CEO Ian Fraser appointed Ralston head of news and current affairs at TVNZ starting on 14 July 2003, Fraser saying, "Bill's energy, his experience and just a hint of the mongrel" would meet the challenge of the job. Ralston had a goal of reducing the $46 million TVNZ news budget by $4.5 million, and there were a number of high-profile departures from the broadcaster, including Judy Bailey, Richard Long, and Paul Holmes. Discussing the departures later in 2007, he blamed the government, including Prime Minister Helen Clark, for political interference in the salary negotiations. He drew criticism in March 2005 for verbally attacking Prime Television CEO Chris Taylor, saying, "I'd be shooting myself. I'd be pouring petrol over myself and throwing myself off Auckland's tallest building". In 2006, ONE News won the Qantas Media Award Best News Programme. He faced disciplinary action also in 2006 over an expletive-laden call to a Herald on Sunday journalist, who was making enquires about a homeless cousin. Ralston resigned from TVNZ on 30 January 2007, prior to an announcement of restructuring.
Since TVNZ he has written columns for the New Zealand Herald, Herald on Sunday, The Listener, the Media Scrum blog for Fairfax Media, and in 2009 was an afternoon host for Radio Live. Former foreign minister Winston Peters refused to appear on the Sky News New Zealand show covering the 2008 general election, because he objected to Ralston, the host.
- 1998 and 1999 Qantas Awards for Excellence in Journalism as Best Political Columnist
- 1999 Qantas Media Award, Best Overall Columnist.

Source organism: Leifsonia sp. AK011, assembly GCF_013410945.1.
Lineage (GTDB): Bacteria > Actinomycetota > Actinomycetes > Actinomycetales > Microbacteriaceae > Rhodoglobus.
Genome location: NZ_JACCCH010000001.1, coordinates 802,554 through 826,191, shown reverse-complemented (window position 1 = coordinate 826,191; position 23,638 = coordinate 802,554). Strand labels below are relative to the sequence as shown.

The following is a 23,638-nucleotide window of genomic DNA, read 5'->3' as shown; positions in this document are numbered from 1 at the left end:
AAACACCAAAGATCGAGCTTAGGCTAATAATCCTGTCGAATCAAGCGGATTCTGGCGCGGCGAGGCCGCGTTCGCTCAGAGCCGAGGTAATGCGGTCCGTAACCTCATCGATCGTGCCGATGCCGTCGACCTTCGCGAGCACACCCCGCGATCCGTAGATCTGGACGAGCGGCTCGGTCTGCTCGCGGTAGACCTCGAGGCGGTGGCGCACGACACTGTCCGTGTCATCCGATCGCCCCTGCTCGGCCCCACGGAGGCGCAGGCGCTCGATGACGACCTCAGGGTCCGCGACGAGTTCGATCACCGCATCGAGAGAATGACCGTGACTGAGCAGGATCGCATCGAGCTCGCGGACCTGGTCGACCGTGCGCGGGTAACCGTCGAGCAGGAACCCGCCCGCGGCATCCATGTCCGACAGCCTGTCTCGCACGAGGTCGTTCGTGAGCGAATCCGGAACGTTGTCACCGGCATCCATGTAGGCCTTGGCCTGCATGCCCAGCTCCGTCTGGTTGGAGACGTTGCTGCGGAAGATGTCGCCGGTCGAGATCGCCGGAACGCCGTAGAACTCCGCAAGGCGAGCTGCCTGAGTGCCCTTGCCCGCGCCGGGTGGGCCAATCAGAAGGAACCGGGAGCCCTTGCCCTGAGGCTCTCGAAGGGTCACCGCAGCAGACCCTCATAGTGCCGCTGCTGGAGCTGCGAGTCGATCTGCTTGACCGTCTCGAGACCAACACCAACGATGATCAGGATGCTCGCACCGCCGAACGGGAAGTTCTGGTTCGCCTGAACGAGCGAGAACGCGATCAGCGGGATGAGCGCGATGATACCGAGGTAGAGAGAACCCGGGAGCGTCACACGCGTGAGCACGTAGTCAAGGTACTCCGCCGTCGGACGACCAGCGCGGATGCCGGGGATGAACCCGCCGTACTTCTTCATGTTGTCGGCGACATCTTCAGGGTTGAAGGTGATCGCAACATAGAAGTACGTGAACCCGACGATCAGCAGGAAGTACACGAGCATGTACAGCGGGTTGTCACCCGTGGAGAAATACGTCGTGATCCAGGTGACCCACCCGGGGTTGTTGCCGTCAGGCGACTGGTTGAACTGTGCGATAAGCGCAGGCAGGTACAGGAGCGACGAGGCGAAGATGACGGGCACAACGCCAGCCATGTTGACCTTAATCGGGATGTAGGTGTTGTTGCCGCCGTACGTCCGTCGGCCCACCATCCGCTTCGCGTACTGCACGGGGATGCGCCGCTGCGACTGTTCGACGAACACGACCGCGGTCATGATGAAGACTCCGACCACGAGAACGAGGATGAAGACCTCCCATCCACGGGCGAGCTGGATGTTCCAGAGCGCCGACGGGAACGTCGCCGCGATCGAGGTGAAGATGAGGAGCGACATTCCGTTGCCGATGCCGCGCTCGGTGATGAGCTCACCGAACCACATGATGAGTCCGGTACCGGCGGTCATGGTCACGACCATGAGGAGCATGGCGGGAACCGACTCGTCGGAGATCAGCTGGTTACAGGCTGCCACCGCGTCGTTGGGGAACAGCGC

- Barry, Rebecca (1 July 2003). "Ralston brings hint of mongrel". New Zealand Herald. Retrieved 24 February 2009.
- "Controversial Bill Ralston quits as TVNZ News Head". New Zealand Herald. 30 January 2007. Retrieved 23 February 2009.
- "Ralston opens new entrance". North Shore Times Advertiser. 17 March 2000. p. 5.
- Trevett, Claire (5 November 2005). "Wild Bill Ralston – behind the bravado of TVNZ's maverick". New Zealand Herald. Retrieved 24 February 2009.
- Middleton, Julie & MacLeod, Scott (1 July 2003). "Ralston goes from making news to running it". New Zealand Herald. Retrieved 24 February 2009.
- "Bill Ralston to head TVNZ news". TVNZ. 30 June 2003. Retrieved 23 February 2009.
- Clarke, Josie (18 October 2000). "Ralston edited out of frame at retro Metro". New Zealand Herald. Retrieved 21 February 2009.
- "Advertising by stealth: Tobacco's last gasp?". BBC News. 24 June 1999. Retrieved 21 February 2009.
- Lamont, Glenn. "Havana Horror". Free Radical. Retrieved 21 February 2009.
- "Behind the Scenes". Gibson Group. Retrieved 23 February 2009.
- "Gordon Harcourt". New Zealand On Screen. Retrieved 23 February 2009.
- Cook, Stephen (3 September 2006). "Bill Ralston to face TVNZ disciplinary process". New Zealand Herald. Retrieved 23 February 2009.
- "Ralston criticises Clark for salary fiasco at TVNZ". stuff.co.nz. 9 September 2007. Archived from the original on 25 February 2009. Retrieved 25 February 2009.
- "Bill Ralston leaving TVNZ". TVNZ. 30 January 2007. Retrieved 23 February 2009.
- McDonald, Sarah (31 January 2007). "Ralston chooses to walk from TVNZ". National Business Review. Retrieved 23 February 2009.
- "Winston Peters refuses to go on TV show". National Business Review. 20 October 2008. Retrieved 25 February 2009.
- "Election results - 2016". Auckland Council. Retrieved 9 October 2016.
- "Weekend Herald judged best in the land". New Zealand Herald. 24 June 2000. Retrieved 21 February 2009.